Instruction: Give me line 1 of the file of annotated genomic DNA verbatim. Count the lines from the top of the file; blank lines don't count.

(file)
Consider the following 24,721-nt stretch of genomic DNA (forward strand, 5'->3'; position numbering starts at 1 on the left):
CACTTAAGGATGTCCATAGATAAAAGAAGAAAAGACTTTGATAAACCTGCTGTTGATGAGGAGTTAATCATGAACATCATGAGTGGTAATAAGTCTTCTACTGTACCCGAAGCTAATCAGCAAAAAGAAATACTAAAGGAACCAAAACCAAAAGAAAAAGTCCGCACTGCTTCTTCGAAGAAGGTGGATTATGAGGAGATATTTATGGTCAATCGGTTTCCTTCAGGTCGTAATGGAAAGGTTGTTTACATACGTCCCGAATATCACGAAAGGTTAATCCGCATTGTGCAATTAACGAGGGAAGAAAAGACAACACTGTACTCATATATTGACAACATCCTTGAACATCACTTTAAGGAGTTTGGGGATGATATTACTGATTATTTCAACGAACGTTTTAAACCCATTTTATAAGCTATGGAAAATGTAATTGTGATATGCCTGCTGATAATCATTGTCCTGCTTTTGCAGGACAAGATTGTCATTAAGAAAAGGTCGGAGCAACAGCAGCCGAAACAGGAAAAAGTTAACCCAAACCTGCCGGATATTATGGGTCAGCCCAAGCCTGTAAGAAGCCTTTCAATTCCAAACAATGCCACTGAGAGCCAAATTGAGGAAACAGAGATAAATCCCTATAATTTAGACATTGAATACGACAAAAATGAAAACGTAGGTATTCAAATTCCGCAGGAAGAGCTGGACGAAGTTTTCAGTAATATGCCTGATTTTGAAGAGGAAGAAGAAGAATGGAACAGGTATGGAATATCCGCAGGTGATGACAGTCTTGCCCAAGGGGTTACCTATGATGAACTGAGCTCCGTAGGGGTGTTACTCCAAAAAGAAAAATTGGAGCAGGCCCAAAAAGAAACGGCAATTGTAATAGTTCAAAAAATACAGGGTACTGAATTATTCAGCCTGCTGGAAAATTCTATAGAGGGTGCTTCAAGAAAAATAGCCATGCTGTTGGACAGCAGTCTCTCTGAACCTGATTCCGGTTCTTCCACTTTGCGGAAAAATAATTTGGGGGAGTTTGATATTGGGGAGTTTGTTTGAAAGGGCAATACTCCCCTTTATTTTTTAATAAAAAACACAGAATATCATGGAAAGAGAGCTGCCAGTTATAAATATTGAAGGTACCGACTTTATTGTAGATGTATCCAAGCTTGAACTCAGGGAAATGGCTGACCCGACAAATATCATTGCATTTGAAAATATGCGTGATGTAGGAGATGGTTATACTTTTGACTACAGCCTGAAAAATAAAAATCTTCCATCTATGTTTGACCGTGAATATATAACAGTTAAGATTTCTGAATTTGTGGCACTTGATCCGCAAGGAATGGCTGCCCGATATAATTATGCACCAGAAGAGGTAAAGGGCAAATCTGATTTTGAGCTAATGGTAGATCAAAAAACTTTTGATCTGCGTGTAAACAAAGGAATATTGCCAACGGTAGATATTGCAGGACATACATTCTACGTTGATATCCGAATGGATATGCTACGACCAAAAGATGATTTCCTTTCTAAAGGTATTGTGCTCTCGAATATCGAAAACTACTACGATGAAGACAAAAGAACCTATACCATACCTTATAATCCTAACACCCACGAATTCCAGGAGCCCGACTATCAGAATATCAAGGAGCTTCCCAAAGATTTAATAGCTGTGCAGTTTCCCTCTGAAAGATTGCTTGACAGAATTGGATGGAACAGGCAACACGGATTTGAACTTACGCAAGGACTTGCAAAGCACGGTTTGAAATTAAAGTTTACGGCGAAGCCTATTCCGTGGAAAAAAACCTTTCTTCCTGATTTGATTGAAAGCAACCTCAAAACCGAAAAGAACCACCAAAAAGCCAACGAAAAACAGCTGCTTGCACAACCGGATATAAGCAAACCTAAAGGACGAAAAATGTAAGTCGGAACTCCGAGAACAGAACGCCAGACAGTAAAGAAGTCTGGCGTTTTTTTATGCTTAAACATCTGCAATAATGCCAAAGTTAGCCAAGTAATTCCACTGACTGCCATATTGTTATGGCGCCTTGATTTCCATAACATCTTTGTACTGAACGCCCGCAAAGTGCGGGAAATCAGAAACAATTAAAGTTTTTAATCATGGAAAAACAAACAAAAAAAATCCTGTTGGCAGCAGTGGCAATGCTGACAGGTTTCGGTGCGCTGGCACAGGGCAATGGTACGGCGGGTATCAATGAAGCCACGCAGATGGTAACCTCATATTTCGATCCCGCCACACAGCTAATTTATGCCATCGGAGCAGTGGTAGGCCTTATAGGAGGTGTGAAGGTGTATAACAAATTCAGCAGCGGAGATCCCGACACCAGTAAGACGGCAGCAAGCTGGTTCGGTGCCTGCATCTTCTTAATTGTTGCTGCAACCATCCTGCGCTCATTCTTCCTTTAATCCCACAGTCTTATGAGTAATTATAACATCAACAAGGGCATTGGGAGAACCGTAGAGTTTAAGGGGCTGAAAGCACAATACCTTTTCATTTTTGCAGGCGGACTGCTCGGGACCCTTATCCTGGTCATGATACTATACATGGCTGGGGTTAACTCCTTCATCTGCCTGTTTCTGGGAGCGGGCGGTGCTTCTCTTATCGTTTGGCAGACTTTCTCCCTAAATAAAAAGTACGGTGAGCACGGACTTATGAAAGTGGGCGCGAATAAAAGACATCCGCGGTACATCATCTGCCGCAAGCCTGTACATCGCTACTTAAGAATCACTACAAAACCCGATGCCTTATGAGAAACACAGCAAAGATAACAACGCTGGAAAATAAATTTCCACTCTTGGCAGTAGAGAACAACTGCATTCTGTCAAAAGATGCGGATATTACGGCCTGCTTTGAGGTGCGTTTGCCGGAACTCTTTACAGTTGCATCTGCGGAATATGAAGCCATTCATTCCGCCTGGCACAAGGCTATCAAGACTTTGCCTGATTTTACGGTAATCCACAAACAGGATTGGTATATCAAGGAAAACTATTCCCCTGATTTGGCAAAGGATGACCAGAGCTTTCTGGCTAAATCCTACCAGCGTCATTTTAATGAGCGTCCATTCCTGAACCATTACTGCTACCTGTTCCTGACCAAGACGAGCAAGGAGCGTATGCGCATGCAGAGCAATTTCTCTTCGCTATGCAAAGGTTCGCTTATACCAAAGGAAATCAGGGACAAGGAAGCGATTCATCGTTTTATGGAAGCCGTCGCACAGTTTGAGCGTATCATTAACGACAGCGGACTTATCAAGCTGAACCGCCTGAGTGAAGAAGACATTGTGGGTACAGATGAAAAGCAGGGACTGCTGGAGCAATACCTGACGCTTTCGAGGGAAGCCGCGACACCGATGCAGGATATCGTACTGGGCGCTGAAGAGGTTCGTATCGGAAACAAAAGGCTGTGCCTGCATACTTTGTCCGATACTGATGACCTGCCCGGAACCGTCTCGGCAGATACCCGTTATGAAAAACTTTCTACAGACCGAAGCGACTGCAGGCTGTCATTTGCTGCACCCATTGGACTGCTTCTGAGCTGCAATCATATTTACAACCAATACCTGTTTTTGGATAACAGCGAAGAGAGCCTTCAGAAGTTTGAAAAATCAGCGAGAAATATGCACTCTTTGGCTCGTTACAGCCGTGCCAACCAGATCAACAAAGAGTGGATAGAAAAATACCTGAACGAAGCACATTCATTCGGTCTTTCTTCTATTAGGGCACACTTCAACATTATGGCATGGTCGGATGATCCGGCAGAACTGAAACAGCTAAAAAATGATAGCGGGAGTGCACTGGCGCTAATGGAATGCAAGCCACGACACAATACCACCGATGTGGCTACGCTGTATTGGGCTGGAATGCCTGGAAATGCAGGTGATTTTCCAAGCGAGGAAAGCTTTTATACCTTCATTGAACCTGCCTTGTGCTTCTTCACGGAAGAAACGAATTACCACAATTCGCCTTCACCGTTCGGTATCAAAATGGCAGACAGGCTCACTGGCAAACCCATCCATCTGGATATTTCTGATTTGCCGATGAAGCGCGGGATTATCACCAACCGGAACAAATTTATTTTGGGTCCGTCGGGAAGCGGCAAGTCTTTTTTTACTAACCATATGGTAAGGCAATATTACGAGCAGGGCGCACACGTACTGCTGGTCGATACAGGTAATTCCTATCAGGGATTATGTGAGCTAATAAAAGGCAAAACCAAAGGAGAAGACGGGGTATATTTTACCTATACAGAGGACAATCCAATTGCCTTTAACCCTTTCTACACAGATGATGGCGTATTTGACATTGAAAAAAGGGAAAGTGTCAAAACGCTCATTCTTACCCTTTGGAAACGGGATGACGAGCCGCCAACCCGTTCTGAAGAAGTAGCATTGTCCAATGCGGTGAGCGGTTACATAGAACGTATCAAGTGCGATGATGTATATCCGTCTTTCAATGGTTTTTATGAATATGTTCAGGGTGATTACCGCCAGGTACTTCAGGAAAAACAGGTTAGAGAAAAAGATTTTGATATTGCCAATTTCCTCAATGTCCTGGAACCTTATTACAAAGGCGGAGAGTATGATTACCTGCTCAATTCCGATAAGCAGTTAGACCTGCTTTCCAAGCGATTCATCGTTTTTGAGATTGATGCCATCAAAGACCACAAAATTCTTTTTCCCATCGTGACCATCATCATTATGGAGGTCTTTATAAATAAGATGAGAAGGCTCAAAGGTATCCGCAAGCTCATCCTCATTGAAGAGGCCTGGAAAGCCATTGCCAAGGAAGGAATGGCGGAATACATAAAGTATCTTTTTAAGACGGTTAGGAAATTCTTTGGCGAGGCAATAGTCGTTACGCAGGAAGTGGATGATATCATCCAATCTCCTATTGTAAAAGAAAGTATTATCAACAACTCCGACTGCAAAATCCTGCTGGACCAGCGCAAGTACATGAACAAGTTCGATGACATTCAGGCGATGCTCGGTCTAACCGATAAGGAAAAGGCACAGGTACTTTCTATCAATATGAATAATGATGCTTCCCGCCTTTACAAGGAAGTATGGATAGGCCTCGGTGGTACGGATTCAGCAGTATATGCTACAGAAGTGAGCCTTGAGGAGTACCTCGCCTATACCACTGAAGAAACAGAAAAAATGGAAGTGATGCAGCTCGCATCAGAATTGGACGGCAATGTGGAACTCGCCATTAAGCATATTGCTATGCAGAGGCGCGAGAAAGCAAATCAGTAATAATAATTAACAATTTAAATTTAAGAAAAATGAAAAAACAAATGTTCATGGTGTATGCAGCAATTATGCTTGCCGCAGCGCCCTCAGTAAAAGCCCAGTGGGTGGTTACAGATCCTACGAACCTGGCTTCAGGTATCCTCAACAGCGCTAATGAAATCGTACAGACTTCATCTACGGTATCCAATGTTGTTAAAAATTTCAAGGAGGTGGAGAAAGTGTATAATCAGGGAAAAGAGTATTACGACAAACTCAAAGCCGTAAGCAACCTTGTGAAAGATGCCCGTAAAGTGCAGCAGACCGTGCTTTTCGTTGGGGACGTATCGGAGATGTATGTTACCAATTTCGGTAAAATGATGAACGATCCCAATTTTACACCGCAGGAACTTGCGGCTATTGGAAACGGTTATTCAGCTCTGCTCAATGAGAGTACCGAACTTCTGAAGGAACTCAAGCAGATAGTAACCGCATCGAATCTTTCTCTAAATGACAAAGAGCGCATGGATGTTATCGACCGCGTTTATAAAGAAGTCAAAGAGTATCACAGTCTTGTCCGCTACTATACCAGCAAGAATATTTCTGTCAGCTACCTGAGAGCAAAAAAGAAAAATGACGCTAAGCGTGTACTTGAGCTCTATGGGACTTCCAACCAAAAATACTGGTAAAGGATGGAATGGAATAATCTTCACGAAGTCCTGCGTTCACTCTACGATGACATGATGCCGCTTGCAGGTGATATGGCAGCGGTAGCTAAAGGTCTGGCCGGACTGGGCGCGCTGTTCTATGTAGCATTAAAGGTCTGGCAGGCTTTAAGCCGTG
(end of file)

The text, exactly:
Consider the following 24,721-nt stretch of genomic DNA (forward strand, 5'->3'; position numbering starts at 1 on the left):